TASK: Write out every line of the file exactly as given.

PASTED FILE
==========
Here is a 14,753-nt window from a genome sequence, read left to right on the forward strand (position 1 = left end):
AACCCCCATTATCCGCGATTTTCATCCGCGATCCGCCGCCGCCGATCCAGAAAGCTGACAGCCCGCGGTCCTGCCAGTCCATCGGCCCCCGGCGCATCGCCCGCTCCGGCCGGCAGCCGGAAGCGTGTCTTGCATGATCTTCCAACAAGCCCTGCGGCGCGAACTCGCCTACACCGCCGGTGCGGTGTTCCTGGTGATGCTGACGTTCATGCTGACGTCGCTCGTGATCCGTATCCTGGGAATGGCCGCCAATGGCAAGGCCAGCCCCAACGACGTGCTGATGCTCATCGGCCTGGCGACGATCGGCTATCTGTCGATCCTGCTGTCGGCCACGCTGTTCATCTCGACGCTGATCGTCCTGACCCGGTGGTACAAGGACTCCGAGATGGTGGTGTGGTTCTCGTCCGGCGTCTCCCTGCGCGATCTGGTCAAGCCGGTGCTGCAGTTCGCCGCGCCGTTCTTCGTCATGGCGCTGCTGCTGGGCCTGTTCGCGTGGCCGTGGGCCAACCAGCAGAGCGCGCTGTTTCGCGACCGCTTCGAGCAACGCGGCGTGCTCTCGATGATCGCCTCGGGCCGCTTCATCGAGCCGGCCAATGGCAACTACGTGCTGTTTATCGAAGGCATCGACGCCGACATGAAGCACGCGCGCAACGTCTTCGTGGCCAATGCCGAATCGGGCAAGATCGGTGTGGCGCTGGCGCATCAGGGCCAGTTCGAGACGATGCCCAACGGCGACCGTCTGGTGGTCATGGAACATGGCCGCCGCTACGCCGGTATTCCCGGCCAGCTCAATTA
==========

Here is a 14,753-nt window from a genome sequence, read left to right on the forward strand (position 1 = left end):
AACCCCCATTATCCGCGATTTTCATCCGCGATCCGCCGCCGCCGATCCAGAAAGCTGACAGCCCGCGGTCCTGCCAGTCCATCGGCCCCCGGCGCATCGCCCGCTCCGGCCGGCAGCCGGAAGCGTGTCTTGCATGATCTTCCAACAAGCCCTGCGGCGCGAACTCGCCTACACCGCCGGTGCGGTGTTCCTGGTGATGCTGACGTTCATGCTGACGTCGCTCGTGATCCGTATCCTGGGAATGGCCGCCAATGGCAAGGCCAGCCCCAACGACGTGCTGATGCTCATCGGCCTGGCGACGATCGGCTATCTGTCGATCCTGCTGTCGGCCACGCTGTTCATCTCGACGCTGATCGTCCTGACCCGGTGGTACAAGGACTCCGAGATGGTGGTGTGGTTCTCGTCCGGCGTCTCCCTGCGCGATCTGGTCAAGCCGGTGCTGCAGTTCGCCGCGCCGTTCTTCGTCATGGCGCTGCTGCTGGGCCTGTTCGCGTGGCCGTGGGCCAACCAGCAGAGCGCGCTGTTTCGCGACCGCTTCGAGCAACGCGGCGTGCTCTCGATGATCGCCTCGGGCCGCTTCATCGAGCCGGCCAATGGCAACTACGTGCTGTTTATCGAAGGCATCGACGCCGACATGAAGCACGCGCGCAACGTCTTCGTGGCCAATGCCGAATCGGGCAAGATCGGTGTGGCGCTGGCGCATCAGGGCCAGTTCGAGACGATGCCCAACGGCGACCGTCTGGTGGTCATGGAACATGGCCGCCGCTACGCCGGTATTCCCGGCCAGCTCAATTA